Long-term health care costs for prostate cancer patients on androgen deprivation therapy.

Comparing relative costs for androgen deprivation therapy (adt) protocols in prostate cancer (pca) requires an examination of all health care resources, not only those specific to pca. The objective of the present study was to use administrative data to estimate total health care costs in a population-based cohort of pca patients.

Patients in Ontario with pca who started 90 days or more of adt at age 66 years or older during 1995-2005 were selected from cancer registry and health care administrative databases. We classified patients (n = 21,818) by regimen (medical castration, orchiectomy, anti-androgen monotherapy, medical castration with anti-androgen, orchiectomy with anti-androgen) and indication (neoadjuvant, adjuvant, metastatic disease, biochemical recurrence, primary nonmetastatic). Using nonparametric regression methods, with inverse probability weighting to adjust for censoring, and bootstrapping, we computed mean 1-year, 5-year, and 10-year longitudinal total direct medical costs (2009 Canadian dollars).

Mean first-year costs were highest for metastatic disease, ranging from $24,400 for orchiectomy to $32,120 for anti-androgen monotherapy. Mean first-year costs for all other indications were less than $20,000. Mean 5-year and 10-year costs were lowest for neoadjuvant treatment: approximately $43,000 and $81,000 respectively, with differences of less than $4,000 between regimens. Annual costs were highest in the first year of adt. Orchiectomy was the least costly regimen for most time periods, but was limited to primary and metastatic indications. Outpatient drugs, including pharmacologic adt, accounted for 17%-65% of total first-year costs.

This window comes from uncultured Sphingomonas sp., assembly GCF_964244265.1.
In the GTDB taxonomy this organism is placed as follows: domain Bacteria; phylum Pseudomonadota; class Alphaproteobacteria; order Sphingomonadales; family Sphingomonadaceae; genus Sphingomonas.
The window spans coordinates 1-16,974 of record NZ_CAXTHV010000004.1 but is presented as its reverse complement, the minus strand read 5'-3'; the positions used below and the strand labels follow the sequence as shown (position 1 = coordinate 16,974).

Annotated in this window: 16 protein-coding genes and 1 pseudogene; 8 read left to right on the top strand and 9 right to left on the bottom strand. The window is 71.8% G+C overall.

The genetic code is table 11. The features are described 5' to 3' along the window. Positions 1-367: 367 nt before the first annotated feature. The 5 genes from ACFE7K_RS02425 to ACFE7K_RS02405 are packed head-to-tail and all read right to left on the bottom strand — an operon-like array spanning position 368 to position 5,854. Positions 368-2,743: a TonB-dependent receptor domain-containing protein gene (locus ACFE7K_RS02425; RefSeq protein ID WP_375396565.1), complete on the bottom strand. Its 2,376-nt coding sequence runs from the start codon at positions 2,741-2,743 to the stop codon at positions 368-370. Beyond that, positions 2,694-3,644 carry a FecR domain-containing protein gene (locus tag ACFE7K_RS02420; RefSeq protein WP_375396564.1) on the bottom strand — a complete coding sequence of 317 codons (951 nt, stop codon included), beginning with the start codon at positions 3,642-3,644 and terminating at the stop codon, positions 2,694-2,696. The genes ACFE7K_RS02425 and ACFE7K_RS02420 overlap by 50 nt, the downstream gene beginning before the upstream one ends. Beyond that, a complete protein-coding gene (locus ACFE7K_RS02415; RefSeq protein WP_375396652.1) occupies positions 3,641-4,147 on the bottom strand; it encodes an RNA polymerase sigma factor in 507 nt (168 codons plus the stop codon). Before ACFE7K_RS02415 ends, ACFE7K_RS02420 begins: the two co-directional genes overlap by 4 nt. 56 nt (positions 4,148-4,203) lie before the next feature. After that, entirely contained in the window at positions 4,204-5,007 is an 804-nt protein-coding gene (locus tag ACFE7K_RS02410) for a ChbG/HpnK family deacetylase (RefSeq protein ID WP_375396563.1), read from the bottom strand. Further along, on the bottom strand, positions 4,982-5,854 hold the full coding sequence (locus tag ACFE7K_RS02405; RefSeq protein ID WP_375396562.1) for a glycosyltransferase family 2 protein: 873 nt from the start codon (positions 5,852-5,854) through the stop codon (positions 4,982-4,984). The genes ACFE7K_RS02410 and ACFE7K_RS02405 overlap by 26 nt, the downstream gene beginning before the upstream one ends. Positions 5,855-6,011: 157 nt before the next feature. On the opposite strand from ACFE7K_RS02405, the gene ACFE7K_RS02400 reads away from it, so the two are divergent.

Compared with combined therapies, the adt monotherapies, particularly orchiectomy when clinically feasible, are more economical. Our methods exemplified the use of algorithms to elucidate clinical information from administrative data. Our approach can be adapted for other cancers to expand the range of studies using Canadian administrative data.

Current oncology (Toronto, Ont.). 2016 Oct 25 [Epub]

M D Krahn, K E Bremner, J Luo, G Tomlinson, S M H Alibhai

Toronto General Research Institute, Toronto General Hospital; Faculty of Pharmacy, University of Toronto, Toronto, ON.; Department of Medicine, University of Toronto, Toronto, ON.; Institute of Health Policy, Management and Evaluation, University of Toronto, Toronto, ON.; Toronto Health Economics and Technology Assessment Collaborative, University of Toronto, Toronto, ON.; Institute for Clinical Evaluative Sciences, University of Toronto, Toronto, ON., Toronto General Research Institute, Toronto General Hospital., Institute for Clinical Evaluative Sciences, University of Toronto, Toronto, ON., Toronto General Research Institute, Toronto General Hospital; Institute of Health Policy, Management and Evaluation, University of Toronto, Toronto, ON.; Toronto Health Economics and Technology Assessment Collaborative, University of Toronto, Toronto, ON.; Dalla Lana School of Public Health, University of Toronto, Toronto, ON., Toronto General Research Institute, Toronto General Hospital; Department of Medicine, University of Toronto, Toronto, ON.; Institute of Health Policy, Management and Evaluation, University of Toronto, Toronto, ON.; Toronto Health Economics and Technology Assessment Collaborative, University of Toronto, Toronto, ON.

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